top of page
  • Writer's pictureHeather

Annual Orchid Show at Marie Selby Botanical Gardens

Updated: Dec 8, 2020

When Marie Selby died in June 1971, she willed her property to the community as a botanical garden “for the enjoyment of the general public”. After consulting with the New York Botanical Garden and the University of Florida, the new board of directors decided to specialize in epiphyte plants to distinguish Selby Gardens as a unique botanical garden among the country’s plethora of botanical gardens. Epiphytes are commonly known as air plants growing on the surface of other plants. Epiphytes are not parasites. They obtain nutrients and moisture from the air and only use the plants they grow on as physical support.

Epiphytes include ferns, bromeliads, Spanish moss, and orchids. About 70% of all orchids are epiphytes growing on other plants deriving moisture and nutrients from the air and rain while about 30% of orchids are terrestrial orchids. It is estimated that there are more than 27,000 species of orchids in over 800 genera. Subsequently, orchids are considered to be the most diverse plant family. And another astonishing fact is that recent DNA analyses have shown that orchids are more than 90,000,000 years old making them one of the most ancient flowering plants. Most of us know that orchids are native to the tropics but they thrive all over the world living on all the continents except for Antarctica.

Selby Botanical Gardens is the only botanical garden in the world that focuses on research and conservation of epiphytes including orchids. This wealth of knowledge, expertise, and experience is showcased each year in The Orchid Show. The Orchid Show is held annually in October through November…starting around October 10 and going over the Thanksgiving holiday. Each fall, the show is devoted to a different theme. This year, 2020, marks the 45th anniversary of the official opening of Marie Selby Botanical Gardens. To celebrate this momentous occasion, this year’s show honors the founder, Marie Selby. This year is also the 100th anniversary of the Suffrage Movement that allowed American women the right to vote. Consequently this year’s orchid show entitled “Women Breaking the Glasshouse Ceiling”, will celebrate both historic and noteworthy events. This year’s Orchid Show will present the symbolic colors of the Suffragettes: purple, white, green, and gold. Also several displays are gaily twirling to express the joyfulness of these hallmark occasions. For a video highlighting this year’s design and the kinetic displays, visit my Youtube channel by clicking here.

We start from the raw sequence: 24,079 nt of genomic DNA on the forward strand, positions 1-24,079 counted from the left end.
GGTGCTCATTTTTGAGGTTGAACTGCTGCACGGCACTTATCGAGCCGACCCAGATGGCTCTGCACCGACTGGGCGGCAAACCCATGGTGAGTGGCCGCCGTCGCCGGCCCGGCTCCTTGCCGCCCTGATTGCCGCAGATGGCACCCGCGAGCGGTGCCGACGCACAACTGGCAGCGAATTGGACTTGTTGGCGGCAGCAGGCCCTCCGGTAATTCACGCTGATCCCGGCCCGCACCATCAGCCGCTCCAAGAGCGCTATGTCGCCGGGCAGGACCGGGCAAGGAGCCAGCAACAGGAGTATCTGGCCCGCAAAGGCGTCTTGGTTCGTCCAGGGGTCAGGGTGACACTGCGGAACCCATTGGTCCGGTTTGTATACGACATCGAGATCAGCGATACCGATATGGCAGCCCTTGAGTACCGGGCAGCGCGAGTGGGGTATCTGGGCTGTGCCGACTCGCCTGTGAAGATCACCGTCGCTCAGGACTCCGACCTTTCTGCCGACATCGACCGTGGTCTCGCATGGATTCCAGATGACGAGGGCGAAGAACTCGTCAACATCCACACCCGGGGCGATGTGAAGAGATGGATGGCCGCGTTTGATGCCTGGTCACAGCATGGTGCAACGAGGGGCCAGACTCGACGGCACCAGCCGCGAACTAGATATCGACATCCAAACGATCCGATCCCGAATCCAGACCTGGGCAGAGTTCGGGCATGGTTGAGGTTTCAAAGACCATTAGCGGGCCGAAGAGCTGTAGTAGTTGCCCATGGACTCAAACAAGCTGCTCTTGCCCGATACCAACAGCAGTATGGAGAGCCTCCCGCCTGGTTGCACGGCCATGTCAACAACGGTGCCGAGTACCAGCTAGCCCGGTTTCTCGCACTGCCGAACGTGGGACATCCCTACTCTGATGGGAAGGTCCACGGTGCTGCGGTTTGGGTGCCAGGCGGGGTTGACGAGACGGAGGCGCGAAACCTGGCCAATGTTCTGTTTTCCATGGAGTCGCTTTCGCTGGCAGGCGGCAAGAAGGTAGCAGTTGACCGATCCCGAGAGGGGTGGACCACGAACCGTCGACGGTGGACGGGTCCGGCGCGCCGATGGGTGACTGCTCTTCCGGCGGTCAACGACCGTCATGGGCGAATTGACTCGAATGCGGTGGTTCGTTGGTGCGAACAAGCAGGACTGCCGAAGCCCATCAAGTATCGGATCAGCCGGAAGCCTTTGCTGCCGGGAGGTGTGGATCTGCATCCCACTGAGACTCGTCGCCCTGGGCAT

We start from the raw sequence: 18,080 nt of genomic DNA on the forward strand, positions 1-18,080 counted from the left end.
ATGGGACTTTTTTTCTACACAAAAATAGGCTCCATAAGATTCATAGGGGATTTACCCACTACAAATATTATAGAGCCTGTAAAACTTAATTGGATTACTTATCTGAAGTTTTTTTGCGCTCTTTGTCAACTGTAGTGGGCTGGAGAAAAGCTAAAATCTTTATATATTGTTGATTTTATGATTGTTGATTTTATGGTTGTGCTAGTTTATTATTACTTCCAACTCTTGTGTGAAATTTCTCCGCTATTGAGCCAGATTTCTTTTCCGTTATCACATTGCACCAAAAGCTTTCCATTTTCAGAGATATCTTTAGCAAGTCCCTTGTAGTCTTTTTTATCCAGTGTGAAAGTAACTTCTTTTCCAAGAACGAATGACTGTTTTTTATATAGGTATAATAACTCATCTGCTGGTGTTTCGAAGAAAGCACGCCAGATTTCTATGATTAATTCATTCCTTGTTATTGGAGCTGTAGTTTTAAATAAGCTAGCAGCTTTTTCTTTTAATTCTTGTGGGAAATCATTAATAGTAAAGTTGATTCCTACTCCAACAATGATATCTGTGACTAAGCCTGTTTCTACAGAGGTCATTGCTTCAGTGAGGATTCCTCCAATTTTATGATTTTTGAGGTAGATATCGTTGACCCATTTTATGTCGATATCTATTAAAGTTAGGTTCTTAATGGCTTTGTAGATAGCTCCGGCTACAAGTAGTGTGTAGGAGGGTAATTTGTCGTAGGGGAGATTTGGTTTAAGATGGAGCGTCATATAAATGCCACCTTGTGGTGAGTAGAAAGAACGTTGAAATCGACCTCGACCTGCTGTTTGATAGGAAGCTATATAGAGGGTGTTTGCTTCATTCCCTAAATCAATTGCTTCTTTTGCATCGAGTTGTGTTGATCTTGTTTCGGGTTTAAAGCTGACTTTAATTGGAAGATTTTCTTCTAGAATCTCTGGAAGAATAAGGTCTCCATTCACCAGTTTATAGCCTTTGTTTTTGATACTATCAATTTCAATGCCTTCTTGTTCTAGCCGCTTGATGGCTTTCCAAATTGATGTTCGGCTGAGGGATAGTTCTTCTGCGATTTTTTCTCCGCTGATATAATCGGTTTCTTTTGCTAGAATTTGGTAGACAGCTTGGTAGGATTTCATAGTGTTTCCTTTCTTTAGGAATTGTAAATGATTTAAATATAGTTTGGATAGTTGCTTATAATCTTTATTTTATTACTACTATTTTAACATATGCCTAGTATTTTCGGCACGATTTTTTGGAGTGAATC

The Orchid Show is housed in the Tropical Conservatory, which is considered an indoor venue thus all visitors as well as volunteers are required to wear face masks during this age of COVID. The capacity of the large greenhouse is limited so you may have to wait in line to enter the Conservatory. There are a couple of volunteers in the Conservatory to share tidbits of information about the show and specific displays and to answer questions. I recommend engaging with them because they are enthusiastic about the show and are a fountain of interesting details. I always learn something new talking with a volunteer at the show. A visitor can walk through the Conservatory in 5 minutes or one can slowly browse and spend upwards of 20-30 minutes viewing the show. I leisurely peruse the show gazing and absorbing the entire surroundings in about 15-20 minutes. The Conservatory is decorated from floor to ceiling so be sure to not only look down but up. I like to walk the show twice to make sure I didn’t miss anything the first time and to view my favorite orchids again. I am a Member of Selby Gardens which grants be free admission to the Orchid Show whenever I want. I usually attend the Orchid Show three times: the first day or two of opening, in the middle, and during the last week of the show. The orchids are incredibly varied in shapes, colors, and size and the flowers are strange, unique, fascinating, and immeasurably beautiful.

I moved to Sarasota in August 2018 and I have attended this year’s show and the previous two shows. Each show was dazzling and immensely beautiful. Last year’s (2019) Orchid Show was titled “Blossoms of Asia” featuring orchids from Asia.

In 2018, the Orchid Show was “Endless Forms” highlighting the range of shapes and sizes of different orchids and displayed some of most rare and unusual specimens from the collection. This show included treasures from the preserved collection and were on display in the Museum of Botany and the Arts.

In Sarasota and southwest Florida, the tropical climate affords lovely landscapes with flowering plants and trees year round. Consequently Selby Gardens is amazingly beautiful throughout the year. Even though you can view the best scientifically documented orchid collection in the world in the Tropical Conservatory year round, I recommend visiting in mid-October through the end of November so that you may attend the annual Orchid Show and enjoy the most magnificent Orchid Show.

For more information about Marie Selby Botanical Gardens, click here.


-food and drink

-restrooms (3 locations)

-free wifi in spots

-free parking (accessible from Palm Ave and Orange Ave)

-bicycle racks near Welcome Center

-gift shop

-complimentary wheelchairs are available in the Welcome Center

Location: 1532 Mound Street, Sarasota FL 34236

The entrance & Welcome Center are located on Palm Ave. (at 900 S. Palm Avenue).

Phone: 941-366-5731



Open daily 10:00 am – 5:00pm

(closed on Christmas Day)


Members: Free

Member Guests: $10

Adults: $20

Youth 4-17: $15

Children 3 and under: Free

Can purchase tickets online

bottom of page